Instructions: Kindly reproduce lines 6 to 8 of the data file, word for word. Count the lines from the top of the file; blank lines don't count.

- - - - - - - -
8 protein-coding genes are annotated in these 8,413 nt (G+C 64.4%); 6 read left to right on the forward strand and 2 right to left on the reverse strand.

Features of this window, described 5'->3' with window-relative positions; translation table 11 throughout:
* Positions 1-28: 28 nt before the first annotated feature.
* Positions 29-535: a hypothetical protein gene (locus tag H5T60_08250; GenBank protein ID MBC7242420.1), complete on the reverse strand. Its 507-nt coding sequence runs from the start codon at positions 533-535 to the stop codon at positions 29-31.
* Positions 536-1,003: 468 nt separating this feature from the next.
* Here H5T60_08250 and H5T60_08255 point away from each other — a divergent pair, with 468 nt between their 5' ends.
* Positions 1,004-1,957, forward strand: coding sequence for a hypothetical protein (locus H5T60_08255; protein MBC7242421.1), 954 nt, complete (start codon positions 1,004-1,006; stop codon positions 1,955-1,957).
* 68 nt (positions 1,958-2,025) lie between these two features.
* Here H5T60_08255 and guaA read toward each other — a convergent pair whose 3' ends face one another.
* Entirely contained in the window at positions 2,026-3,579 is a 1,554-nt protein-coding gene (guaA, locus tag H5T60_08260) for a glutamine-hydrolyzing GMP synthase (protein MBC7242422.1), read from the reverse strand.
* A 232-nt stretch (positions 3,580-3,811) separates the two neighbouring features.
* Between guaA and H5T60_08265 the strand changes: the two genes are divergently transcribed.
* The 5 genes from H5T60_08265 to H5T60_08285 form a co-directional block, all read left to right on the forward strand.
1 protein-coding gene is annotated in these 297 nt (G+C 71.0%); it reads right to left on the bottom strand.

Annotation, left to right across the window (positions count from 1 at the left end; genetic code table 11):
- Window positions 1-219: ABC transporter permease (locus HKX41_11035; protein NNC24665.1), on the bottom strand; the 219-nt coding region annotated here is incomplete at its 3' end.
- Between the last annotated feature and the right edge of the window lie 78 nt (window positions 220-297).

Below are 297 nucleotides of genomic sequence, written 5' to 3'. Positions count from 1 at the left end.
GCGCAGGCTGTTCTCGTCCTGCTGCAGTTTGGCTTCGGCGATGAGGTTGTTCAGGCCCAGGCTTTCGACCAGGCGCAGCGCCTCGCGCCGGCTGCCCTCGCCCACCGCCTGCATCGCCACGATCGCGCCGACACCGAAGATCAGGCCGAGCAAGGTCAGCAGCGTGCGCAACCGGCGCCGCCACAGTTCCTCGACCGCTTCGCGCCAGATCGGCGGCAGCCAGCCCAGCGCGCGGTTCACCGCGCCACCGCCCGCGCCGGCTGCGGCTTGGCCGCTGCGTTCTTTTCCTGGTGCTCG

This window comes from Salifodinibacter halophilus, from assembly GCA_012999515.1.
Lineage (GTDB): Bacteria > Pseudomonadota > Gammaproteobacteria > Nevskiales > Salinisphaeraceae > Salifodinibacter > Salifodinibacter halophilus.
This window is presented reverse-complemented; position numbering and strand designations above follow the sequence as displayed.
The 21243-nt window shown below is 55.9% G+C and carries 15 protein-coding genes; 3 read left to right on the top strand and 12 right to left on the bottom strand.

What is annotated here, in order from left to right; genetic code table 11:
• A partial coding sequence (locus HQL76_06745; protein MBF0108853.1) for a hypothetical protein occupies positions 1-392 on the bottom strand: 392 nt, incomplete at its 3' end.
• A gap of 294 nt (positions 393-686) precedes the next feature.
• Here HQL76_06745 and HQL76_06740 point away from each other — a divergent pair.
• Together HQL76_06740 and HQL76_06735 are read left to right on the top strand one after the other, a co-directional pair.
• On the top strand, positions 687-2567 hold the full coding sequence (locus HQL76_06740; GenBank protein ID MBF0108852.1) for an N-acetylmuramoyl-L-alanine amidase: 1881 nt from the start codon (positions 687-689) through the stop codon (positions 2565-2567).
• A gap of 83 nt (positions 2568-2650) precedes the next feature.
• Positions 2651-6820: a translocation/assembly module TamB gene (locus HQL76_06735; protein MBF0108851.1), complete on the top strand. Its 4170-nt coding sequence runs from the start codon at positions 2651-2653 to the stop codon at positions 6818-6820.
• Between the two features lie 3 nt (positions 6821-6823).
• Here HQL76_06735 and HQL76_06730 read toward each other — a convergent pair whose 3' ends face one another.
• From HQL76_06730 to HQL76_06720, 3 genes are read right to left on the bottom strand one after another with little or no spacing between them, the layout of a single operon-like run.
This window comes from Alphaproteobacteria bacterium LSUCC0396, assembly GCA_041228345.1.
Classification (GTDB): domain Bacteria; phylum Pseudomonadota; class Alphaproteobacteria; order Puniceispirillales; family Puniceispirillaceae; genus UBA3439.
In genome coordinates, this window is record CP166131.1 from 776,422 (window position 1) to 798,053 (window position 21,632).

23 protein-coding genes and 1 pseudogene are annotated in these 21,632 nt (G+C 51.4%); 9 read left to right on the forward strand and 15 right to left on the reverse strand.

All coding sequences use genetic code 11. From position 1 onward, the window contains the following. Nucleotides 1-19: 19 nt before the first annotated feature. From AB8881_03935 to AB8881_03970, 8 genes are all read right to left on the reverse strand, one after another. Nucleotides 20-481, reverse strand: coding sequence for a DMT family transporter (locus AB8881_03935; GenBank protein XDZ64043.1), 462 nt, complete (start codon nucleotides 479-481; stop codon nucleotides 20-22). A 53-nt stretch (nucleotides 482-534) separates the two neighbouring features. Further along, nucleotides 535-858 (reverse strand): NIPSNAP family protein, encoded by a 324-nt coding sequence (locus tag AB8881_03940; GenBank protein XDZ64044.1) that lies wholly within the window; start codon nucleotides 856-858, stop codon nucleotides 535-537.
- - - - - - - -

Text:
* Here H5T60_08250 and H5T60_08255 point away from each other — a divergent pair, with 468 nt between their 5' ends.
* Positions 1,004-1,957, forward strand: coding sequence for a hypothetical protein (locus H5T60_08255; protein MBC7242421.1), 954 nt, complete (start codon positions 1,004-1,006; stop codon positions 1,955-1,957).
* 68 nt (positions 1,958-2,025) lie between these two features.